Declaring Models

Generally Flask-SQLAlchemy behaves like a properly configured declarative base from the declarative extension. As such we recommend reading the SQLAlchemy docs for a full reference. However the most common use cases are also documented here.

Things to keep in mind:

  • The baseclass for all your models is called db.Model. It’s stored on the SQLAlchemy instance you have to create. See Quickstart for more details.
  • Some parts that are required in SQLAlchemy are optional in Flask-SQLAlchemy. For instance the table name is automatically set for you unless overridden. It’s derived from the class name converted to lowercase and with “CamelCase” converted to “camel_case”.

Simple Example

A very simple example:

class User(db.Model):
    id = db.Column(db.Integer, primary_key=True)
    username = db.Column(db.String(80), unique=True)
    email = db.Column(db.String(120), unique=True)

    def __init__(self, username, email):
        self.username = username
        self.email = email

    def __repr__(self):
        return '<User %r>' % self.username

Use Column to define a column. The name of the column is the name you assign it to. If you want to use a different name in the table you can provide an optional first argument which is a string with the desired column name. Primary keys are marked with primary_key=True. Multiple keys can be marked as primary keys in which case they become a compound primary key.

The types of the column are the first argument to Column. You can either provide them directly or call them to further specify them (like providing a length). The following types are the most common:

Integer an integer
String (size) a string with a maximum length
Text some longer unicode text
DateTime date and time expressed as Python datetime object.
Float stores floating point values
Boolean stores a boolean value
PickleType stores a pickled Python object
LargeBinary stores large arbitrary binary data

One-to-Many Relationships

The most common relationships are one-to-many relationships. Because relationships are declared before they are established you can use strings to refer to classes that are not created yet (for instance if Person defines a relationship to Article which is declared later in the file).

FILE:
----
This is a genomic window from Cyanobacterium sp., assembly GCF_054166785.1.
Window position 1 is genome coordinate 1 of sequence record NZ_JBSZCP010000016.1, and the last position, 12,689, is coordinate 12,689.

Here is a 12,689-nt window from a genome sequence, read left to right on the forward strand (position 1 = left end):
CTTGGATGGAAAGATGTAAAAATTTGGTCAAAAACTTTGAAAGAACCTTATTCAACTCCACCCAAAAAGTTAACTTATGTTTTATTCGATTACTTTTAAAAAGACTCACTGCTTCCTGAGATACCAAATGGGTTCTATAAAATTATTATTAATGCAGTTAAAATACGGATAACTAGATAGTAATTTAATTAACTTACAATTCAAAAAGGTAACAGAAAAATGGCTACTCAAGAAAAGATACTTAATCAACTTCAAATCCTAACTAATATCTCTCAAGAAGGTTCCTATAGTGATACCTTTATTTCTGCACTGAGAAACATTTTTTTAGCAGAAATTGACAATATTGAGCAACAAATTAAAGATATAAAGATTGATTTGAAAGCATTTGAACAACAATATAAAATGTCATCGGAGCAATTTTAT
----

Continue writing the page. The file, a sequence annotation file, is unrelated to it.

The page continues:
Relationships are expressed with the relationship() function. However the foreign key has to be separately declared with the sqlalchemy.schema.ForeignKey class:

class Person(db.Model):
    id = db.Column(db.Integer, primary_key=True)
    name = db.Column(db.String(50))
    addresses = db.relationship('Address', backref='person',
                                lazy='dynamic')

class Address(db.Model):
    id = db.Column(db.Integer, primary_key=True)
    email = db.Column(db.String(50))
    person_id = db.Column(db.Integer, db.ForeignKey('person.id'))

What does db.relationship() do? That function returns a new property that can do multiple things. In this case we told it to point to the Address class and load multiple of those. How does it know that this will return more than one address? Because SQLAlchemy guesses a useful default from your declaration. If you would want to have a one-to-one relationship you can pass uselist=False to relationship().

So what do backref and lazy mean? backref is a simple way to also declare a new property on the Address class. You can then also use my_address.person to get to the person at that address. lazy defines when SQLAlchemy will load the data from the database:

  • 'select' (which is the default) means that SQLAlchemy will load the data as necessary in one go using a standard select statement.
  • 'joined' tells SQLAlchemy to load the relationship in the same query as the parent using a JOIN statement.
  • 'subquery' works like 'joined' but instead SQLAlchemy will use a subquery.
  • 'dynamic' is special and useful if you have may items. Instead of loading the items SQLAlchemy will return another query object which you can further refine before loading them items. This is usually what you want if you expect more than a handful of items for this relationship.

How do you define the lazy status for backrefs? By using the backref() function:

class User(db.Model):
    id = db.Column(db.Integer, primary_key=True)
    name = db.Column(db.String(50))
    addresses = db.relationship('Address',
        backref=db.backref('person', lazy='joined'), lazy='dynamic')

Many-to-Many Relationships

If you want to use many-to-many relationships you will need to define a helper table that is used for the relationship. For this helper table it is strongly recommended to not use a model but an actual table:

tags = db.Table('tags',
    db.Column('tag_id', db.Integer, db.ForeignKey('tag.id')),
    db.Column('page_id', db.Integer, db.ForeignKey('page.id'))
)

class Page(db.Model):
    id = db.Column(db.Integer, primary_key=True)
    tags = db.relationship('Tag', secondary=tags,
        backref=db.backref('pages', lazy='dynamic'))

class Tag(db.Model):
    id = db.Column(db.Integer, primary_key=True)

Here we configured Page.tags to be a list of tags once loaded because we don’t expect too many tags per page. The list of pages per tag (Tag.pages) however is a dynamic backref. As mentioned above this means that you will get a query object back you can use to fire a select yourself.

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